Booths has blamed a 2% fall in annual like-for-like sales on cash-strapped shoppers downsizing their baskets.

Total sales rose 0.6% in the year to 2 April, according to results filed at Companies House. But like-for-likes have experienced a massive reversal in fortunes since 2009-10, when they were up 2.9%. 

The company said it had been hit by unfavourable comparables as the previous year had included two Easters, adding that the economic downturn had prompted shoppers to reduce basket sizes. 

To tempt shoppers to put more through the tills, Booths has focused on improving its value perception. The supermarket launched an own-label value range called Booths Everyday in October last year and has since grown the original 100 lines to 300.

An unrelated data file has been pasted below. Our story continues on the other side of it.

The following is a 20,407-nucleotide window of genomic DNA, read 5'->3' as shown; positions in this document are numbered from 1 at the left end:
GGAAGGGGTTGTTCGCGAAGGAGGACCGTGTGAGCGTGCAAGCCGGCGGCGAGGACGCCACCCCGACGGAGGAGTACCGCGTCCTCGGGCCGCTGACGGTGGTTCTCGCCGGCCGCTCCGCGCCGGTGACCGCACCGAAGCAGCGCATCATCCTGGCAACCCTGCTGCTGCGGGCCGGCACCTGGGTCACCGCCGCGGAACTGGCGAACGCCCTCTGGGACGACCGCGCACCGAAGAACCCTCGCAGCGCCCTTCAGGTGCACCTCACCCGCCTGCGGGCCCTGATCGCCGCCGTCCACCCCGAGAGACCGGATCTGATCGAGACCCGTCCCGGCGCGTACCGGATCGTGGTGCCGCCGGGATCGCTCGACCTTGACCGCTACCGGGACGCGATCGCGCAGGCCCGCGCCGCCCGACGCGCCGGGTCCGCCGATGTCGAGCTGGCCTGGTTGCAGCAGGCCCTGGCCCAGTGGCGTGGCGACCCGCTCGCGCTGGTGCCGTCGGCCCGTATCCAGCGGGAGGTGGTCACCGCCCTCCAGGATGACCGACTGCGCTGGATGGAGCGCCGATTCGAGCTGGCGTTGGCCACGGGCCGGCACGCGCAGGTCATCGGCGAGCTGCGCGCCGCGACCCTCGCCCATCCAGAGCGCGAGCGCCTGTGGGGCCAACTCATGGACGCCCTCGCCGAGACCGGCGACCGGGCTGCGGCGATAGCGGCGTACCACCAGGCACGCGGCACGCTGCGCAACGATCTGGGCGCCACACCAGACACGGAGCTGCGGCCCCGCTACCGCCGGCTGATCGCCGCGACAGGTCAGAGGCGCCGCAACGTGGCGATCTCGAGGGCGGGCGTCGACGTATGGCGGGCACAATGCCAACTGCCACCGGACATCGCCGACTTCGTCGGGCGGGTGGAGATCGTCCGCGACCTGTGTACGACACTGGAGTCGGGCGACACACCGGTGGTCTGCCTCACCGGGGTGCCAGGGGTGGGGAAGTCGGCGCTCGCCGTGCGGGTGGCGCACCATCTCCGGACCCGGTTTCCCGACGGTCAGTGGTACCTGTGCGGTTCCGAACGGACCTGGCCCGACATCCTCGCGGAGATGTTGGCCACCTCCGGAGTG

"With the continuation of tight spending by customers, it is imperative that Booths offers value at all levels throughout the business," said Booths chairman Edwin Booth.

Despite the fall in like-for-likes, Booths' pre-tax profits climbed 7.2% to £8.2m after the closure of its Lytham St Annes store in August 2010 allowed Booths to sell off buildings and land worth £951,000.

Meanwhile, Booths has pulled the plug on its online wine business, which ceased trading on 6 October. Launched in 2000, it had marketed itself as the UK's largest wine warehouse. "With a business model entirely focused on range and not price, it has been difficult to provide a stimulating offer in recessionary times," said Booth. 

Booths launched an online catering service from its store at MediaCityUK in Manchester this month.